Dr. Frédéric Bosché, Heriot-Watt Lecturer in Construction Management and Surveying from the School of Built Environment will discuss “Dimensional control in the age of BIM” at our 2013 Industry Day in Parallel Session 2 – Materials and Design Technology.

Dr. Frédéric Bosché

Dr. Frédéric Bosché

Dr. Bosché’s main research focus until now has been on the extraction of as-built information from data and its visualization for construction and facility management. Such information is critical to decision making and project delivery, and its visualization is important for effective communication among project stakeholders.

Frédéric graduated in 2004 with a MSc degree in Construction Engineering and Project Management from the University of Texas, Austin as well as a MEng degree in Engineering from the Ecole Centrale de Lille, France.

After a short period of work in the construction industry in France, he then returned to university and obtained a PhD in Civil Engineering from the University of Waterloo, Canada in 2008.

He then joined the Computer Vision group of ETH Zurich, Switzerland, where he worked for two years on multiple projects with focus on image-based 3D reconstruction for urban and Cultural Heritage modelling (FP7 3D-COFORM and V-City projects).

In 2011, Frédéric became a Lecturer at the Institute of Building and Urban Design within the School of the Built Environment at Heriot-Watt University.

Register for Industry Day 2013 – Sustainable Development: Infrastructure Challenges and Solutions on the 26th February – by clicking here.

Industry Day Speaker – Prof. Dorte Rich Jorgensen

Prof. Jorgensen has worked on the Olympic Park site for the London Olympics as Sustainability Manager for Atkins, and is a Visiting Professor at Heriot-Watt University.

Heriot-Watt’s Industry Day is proud to announce Professor Jorgensen as a plenary speaker. She will talk in the parallel session “Networks and Infrastructure”.

Prof. Jorgensen also works as Sustainability Manager for Atkins in London, where she worked with the infrastructure design team on the Olympic Park site in East London. She is also a member of the leading Built Environment think-tank ‘EDGE’, and is the CIBSE representative on the Construction Industry Council diversity panel.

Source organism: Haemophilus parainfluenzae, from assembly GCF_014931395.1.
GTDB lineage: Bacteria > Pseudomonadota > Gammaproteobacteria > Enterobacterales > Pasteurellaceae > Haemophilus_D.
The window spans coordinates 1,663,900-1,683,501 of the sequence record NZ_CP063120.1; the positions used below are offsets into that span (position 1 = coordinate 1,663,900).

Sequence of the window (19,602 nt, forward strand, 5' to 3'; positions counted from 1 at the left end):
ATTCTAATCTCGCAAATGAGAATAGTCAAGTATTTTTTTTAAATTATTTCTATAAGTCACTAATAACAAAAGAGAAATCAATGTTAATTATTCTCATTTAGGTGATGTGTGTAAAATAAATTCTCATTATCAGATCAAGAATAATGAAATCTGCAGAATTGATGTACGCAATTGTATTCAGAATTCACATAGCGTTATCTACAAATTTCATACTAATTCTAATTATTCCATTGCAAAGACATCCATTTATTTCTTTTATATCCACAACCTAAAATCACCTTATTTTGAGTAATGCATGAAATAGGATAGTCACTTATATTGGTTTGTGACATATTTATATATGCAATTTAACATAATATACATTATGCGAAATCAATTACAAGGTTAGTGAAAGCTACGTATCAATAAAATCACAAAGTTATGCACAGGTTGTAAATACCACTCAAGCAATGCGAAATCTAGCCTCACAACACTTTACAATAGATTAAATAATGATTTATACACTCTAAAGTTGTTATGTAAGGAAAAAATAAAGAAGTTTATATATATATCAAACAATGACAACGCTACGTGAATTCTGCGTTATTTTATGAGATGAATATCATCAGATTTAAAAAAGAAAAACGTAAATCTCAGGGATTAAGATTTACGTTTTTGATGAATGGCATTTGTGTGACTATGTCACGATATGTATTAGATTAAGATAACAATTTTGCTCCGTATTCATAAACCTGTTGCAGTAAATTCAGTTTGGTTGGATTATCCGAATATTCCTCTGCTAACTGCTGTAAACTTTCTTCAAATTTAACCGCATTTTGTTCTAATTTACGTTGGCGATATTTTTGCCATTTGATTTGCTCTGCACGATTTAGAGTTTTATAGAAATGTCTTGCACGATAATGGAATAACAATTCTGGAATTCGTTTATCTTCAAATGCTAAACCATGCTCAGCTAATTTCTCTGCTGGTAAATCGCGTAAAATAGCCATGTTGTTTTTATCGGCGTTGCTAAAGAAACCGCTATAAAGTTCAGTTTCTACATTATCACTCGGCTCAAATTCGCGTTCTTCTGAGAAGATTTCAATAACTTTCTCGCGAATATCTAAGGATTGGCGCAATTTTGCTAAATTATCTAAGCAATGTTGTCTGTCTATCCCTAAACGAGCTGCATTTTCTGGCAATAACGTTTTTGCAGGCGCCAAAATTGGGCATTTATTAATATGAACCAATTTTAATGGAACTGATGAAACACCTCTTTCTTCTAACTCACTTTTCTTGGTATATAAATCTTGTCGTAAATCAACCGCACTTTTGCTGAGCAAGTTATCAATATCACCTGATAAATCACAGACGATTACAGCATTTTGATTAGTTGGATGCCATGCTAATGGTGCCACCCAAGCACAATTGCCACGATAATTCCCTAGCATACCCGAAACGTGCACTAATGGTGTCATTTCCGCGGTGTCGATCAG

Dorte Rich Jorgensen

Professor Dorte Rich Jorgensen

Since 2011, Prof. Jorgensen has been the Royal Academy of Engineering Visiting Professor in Innovation at Heriot-Watt University. This role involves working with the staff of the Architectural Engineering and Civil Engineering disciplines within the School of Built Environment, undertaking a series of lectures, seminars and tutorials as well as contributing to curriculum development and the enhancement of teaching practice to support innovation.

Dorte has more than 20 years’ experience of successfully integrating sustainable principles into built environment and infrastructure schemes on a range of cutting-edge and award-winning projects, and brings a unique practice-based perspective to the School’s undergraduate and postgraduate teaching.

Dorte’s doctorate studies at Oxford were related to improving energy efficiency through automating the commissioning process and whilst a student she founded the graduate common room at Balliol College, Oxford.

To learn more about Heriot-Watt’s Industry Day, Sustainable Development: Infrastructure Challenges and Solutions, click here.

 

73k to aid produced water reinjection new tool will tackle industry-wide challenges

LUX Innovate Ltd and Heriot-Watt University have secured £73,000 from the government-backed Technology Strategy Board to test the feasibility of a novel technology for monitoring produced water for reinjection.

LUX is one of 13 small and medium-sized businesses that will share in funding of approx £1 million from the UK’s innovation agency for feasibility studies that aim to accelerate new technologies likely to enhance production and asset reliability within the oil and gas sector.